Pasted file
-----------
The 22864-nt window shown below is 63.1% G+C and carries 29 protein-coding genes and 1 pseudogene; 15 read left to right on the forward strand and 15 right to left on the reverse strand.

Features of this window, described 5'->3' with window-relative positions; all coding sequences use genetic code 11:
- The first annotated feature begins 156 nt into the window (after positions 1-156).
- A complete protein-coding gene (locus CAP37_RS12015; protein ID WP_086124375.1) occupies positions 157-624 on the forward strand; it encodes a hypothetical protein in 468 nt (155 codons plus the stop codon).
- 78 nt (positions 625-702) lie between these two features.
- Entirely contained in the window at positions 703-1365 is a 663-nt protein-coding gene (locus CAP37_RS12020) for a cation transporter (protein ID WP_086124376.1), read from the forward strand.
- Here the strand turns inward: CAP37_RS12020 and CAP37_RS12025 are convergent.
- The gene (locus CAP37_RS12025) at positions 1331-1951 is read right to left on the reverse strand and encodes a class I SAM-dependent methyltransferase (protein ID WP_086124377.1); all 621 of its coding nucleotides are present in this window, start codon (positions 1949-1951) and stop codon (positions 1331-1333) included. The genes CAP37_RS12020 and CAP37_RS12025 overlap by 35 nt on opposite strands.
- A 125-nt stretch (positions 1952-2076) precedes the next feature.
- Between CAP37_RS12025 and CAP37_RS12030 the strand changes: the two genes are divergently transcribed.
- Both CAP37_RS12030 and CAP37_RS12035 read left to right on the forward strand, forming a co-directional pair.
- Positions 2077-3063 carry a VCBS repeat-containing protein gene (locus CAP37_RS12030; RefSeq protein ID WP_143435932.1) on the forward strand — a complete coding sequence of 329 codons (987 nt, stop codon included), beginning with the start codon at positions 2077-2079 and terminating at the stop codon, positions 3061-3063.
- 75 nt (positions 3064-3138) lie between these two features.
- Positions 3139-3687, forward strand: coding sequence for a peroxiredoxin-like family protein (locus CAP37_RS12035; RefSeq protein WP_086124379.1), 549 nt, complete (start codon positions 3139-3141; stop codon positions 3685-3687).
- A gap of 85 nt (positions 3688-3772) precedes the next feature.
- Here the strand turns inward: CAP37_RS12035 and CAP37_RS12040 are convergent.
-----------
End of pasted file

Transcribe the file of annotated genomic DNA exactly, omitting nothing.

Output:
The 22864-nt window shown below is 63.1% G+C and carries 29 protein-coding genes and 1 pseudogene; 15 read left to right on the forward strand and 15 right to left on the reverse strand.

Features of this window, described 5'->3' with window-relative positions; all coding sequences use genetic code 11:
- The first annotated feature begins 156 nt into the window (after positions 1-156).
- A complete protein-coding gene (locus CAP37_RS12015; protein ID WP_086124375.1) occupies positions 157-624 on the forward strand; it encodes a hypothetical protein in 468 nt (155 codons plus the stop codon).
- 78 nt (positions 625-702) lie between these two features.
- Entirely contained in the window at positions 703-1365 is a 663-nt protein-coding gene (locus CAP37_RS12020) for a cation transporter (protein ID WP_086124376.1), read from the forward strand.
- Here the strand turns inward: CAP37_RS12020 and CAP37_RS12025 are convergent.
- The gene (locus CAP37_RS12025) at positions 1331-1951 is read right to left on the reverse strand and encodes a class I SAM-dependent methyltransferase (protein ID WP_086124377.1); all 621 of its coding nucleotides are present in this window, start codon (positions 1949-1951) and stop codon (positions 1331-1333) included. The genes CAP37_RS12020 and CAP37_RS12025 overlap by 35 nt on opposite strands.
- A 125-nt stretch (positions 1952-2076) precedes the next feature.
- Between CAP37_RS12025 and CAP37_RS12030 the strand changes: the two genes are divergently transcribed.
- Both CAP37_RS12030 and CAP37_RS12035 read left to right on the forward strand, forming a co-directional pair.
- Positions 2077-3063 carry a VCBS repeat-containing protein gene (locus CAP37_RS12030; RefSeq protein ID WP_143435932.1) on the forward strand — a complete coding sequence of 329 codons (987 nt, stop codon included), beginning with the start codon at positions 2077-2079 and terminating at the stop codon, positions 3061-3063.
- 75 nt (positions 3064-3138) lie between these two features.
- Positions 3139-3687, forward strand: coding sequence for a peroxiredoxin-like family protein (locus CAP37_RS12035; RefSeq protein WP_086124379.1), 549 nt, complete (start codon positions 3139-3141; stop codon positions 3685-3687).
- A gap of 85 nt (positions 3688-3772) precedes the next feature.
- Here the strand turns inward: CAP37_RS12035 and CAP37_RS12040 are convergent.